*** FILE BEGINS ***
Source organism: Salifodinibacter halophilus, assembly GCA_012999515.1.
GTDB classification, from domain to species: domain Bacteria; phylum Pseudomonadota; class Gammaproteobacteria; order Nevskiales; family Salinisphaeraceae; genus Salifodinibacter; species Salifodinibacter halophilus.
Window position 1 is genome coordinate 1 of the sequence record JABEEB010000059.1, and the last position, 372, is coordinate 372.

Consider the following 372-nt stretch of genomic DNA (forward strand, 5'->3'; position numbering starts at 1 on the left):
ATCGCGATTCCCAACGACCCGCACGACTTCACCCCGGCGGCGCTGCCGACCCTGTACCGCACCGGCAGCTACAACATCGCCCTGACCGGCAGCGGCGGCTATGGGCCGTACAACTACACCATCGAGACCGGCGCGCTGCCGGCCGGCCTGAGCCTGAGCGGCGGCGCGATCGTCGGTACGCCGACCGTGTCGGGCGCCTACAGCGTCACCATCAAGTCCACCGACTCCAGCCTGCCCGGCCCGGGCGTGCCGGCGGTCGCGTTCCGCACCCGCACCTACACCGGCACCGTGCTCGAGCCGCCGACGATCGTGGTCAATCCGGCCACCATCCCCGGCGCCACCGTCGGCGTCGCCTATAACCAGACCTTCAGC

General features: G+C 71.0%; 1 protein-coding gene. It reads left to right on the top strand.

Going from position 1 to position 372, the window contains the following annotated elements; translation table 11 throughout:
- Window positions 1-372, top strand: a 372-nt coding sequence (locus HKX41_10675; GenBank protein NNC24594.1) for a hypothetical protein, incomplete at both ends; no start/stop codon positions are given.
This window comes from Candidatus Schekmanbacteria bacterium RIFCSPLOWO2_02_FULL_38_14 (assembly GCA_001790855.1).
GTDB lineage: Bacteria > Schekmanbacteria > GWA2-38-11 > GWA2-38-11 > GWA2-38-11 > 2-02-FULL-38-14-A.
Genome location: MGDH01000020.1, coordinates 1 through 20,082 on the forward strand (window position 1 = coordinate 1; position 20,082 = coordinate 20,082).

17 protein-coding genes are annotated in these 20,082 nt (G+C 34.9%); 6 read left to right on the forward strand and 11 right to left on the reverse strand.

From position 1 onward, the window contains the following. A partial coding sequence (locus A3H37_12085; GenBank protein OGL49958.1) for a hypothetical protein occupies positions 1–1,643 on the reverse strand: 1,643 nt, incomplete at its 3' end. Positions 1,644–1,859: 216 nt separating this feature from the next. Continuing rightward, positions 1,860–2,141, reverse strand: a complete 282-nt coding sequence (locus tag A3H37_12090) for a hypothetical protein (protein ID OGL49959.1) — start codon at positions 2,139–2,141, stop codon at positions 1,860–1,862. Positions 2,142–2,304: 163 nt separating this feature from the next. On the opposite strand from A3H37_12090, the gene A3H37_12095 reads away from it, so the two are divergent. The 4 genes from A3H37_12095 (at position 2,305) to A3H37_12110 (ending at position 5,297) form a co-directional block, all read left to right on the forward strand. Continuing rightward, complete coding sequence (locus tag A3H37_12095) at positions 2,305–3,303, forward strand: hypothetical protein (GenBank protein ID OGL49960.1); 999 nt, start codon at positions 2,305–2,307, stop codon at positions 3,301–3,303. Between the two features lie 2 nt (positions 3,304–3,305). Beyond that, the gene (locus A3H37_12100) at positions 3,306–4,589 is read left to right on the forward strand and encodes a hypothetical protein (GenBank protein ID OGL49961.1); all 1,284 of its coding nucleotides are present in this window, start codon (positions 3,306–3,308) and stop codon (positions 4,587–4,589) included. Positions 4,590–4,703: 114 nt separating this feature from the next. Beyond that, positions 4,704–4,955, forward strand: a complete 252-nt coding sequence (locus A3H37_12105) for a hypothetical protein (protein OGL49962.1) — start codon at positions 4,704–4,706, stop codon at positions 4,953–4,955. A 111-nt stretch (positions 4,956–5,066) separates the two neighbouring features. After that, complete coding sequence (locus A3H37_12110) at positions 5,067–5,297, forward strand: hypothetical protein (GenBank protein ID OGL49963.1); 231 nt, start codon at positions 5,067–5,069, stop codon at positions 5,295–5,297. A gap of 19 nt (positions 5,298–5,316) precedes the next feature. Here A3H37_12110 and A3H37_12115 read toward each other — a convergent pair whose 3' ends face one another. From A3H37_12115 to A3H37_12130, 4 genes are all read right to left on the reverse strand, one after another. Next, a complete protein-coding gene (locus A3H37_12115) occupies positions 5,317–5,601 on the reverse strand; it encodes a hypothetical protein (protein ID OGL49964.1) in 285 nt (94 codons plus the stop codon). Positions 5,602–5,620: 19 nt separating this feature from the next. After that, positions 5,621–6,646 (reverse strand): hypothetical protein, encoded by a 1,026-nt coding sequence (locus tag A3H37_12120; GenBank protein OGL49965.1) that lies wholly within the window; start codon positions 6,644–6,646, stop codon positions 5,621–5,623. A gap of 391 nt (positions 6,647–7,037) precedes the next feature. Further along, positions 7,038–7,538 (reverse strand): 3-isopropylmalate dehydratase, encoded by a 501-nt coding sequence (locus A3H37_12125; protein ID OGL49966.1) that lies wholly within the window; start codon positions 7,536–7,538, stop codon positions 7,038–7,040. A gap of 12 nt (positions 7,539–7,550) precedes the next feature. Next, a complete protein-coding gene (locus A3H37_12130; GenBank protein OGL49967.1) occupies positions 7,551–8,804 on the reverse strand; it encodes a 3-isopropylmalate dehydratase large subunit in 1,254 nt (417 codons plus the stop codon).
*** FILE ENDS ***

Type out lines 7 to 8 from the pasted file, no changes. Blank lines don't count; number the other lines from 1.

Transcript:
Going from position 1 to position 372, the window contains the following annotated elements; translation table 11 throughout:
- Window positions 1-372, top strand: a 372-nt coding sequence (locus HKX41_10675; GenBank protein NNC24594.1) for a hypothetical protein, incomplete at both ends; no start/stop codon positions are given.